FLUIDITY AND CHANGE
Things here are fluid; roles are changing, and so are positions. ‘Fluidity is generally key for me – personally and in my work. So, things will always change’, Sari says. ‘Because what I do is very much about living in the now. About accepting what is – and be curious about it.’ Art, for Sari, is a means to communicate and get in touch with people. ‘Talking about my work’, they say, ‘often is as much part of it as the actual pieces. I see a lot of frustration in the world – and I try to take a little care of the communication.’
This communicative aspect becomes central in one of Sari’s most recent projects: In Basel, Sari’s current home base, they worked closely with climate activists and brought together politicians and directors of local art institutions for an extended conversation on what they could do to fight climate change. Behind closed doors, the group discussed concrete steps for each institution to improve sustainability and reduce emissions. Currently, Sari is editing the video documentation of the conversation to be shown in various Swiss institutions.
Another large-scale work that is on view in Sari’s most recent solo show at Berlin is also derived from this project. Referring to the famous ‘Silence=Death’ poster issued by AIDS activists in New York in the late 1980s, Sari replaced the logo and parts of the text with lines pointing towards the current situation, thus creating an echo chamber between 80s AIDS activism and today’s climate change activism. ‘The way people in power react to the climate activists, for me, feels essentially the same to the reaction back then,’ Sari says. ‘They consider it just another crisis, but the climate activists see what’s happening as a form of collective suicide.’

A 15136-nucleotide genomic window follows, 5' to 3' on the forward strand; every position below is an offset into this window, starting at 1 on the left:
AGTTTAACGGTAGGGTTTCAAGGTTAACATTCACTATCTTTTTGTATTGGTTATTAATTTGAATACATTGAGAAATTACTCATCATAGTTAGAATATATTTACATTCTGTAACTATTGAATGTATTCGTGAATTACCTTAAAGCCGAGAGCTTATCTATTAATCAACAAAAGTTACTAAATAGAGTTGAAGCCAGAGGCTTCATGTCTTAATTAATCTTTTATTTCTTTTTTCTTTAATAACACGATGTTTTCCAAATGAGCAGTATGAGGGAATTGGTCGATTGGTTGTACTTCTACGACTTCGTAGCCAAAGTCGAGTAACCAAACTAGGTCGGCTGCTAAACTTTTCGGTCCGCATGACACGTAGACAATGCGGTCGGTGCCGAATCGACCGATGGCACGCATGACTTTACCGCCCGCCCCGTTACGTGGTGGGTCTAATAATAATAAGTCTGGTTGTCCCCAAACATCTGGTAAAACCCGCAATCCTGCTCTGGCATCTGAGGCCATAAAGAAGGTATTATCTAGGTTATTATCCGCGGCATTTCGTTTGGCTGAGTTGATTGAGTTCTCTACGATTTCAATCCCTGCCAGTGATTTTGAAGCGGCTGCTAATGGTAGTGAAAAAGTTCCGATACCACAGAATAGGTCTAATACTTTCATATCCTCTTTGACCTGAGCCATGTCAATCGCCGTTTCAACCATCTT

‘I see a lot of frustration in the world – and I try to take a little care of the communication.’ –
With the posters partly hidden behind peeling wallpaper, this work, too, makes clever use of the complicated back and forth between hiding and showing – of a direct message and the intricated way sometimes necessary to bring it across. The same is true for another of Sari’s series called ‘Jardin et Jalousie’, out of which one work is part of the Julius Baer Art Collection. For this series, Sari presents old second-hand jackets on hangers, all complete with dried flowers in the breast pocket – a nod to Oscar Wilde’s time, when such flowers were used to communicate secretly with others in the know. On the inner lining, a photograph or even a painting of the artist’s face is only partly visible, covered to a certain extent by the jacket’s lapel.
Here they are, the artist, or rather, an image of them, at the same time an agent in their own interest, yet a potential stand-in for everyone. A work deeply woven into the dialectics of power, the modes of seeing and being seen – showing themselves while hiding, retreating, and yet giving something away. ‘But the eyes’, Sari says smilingly, ‘are always looking at you.’
Author: Dominikus Müller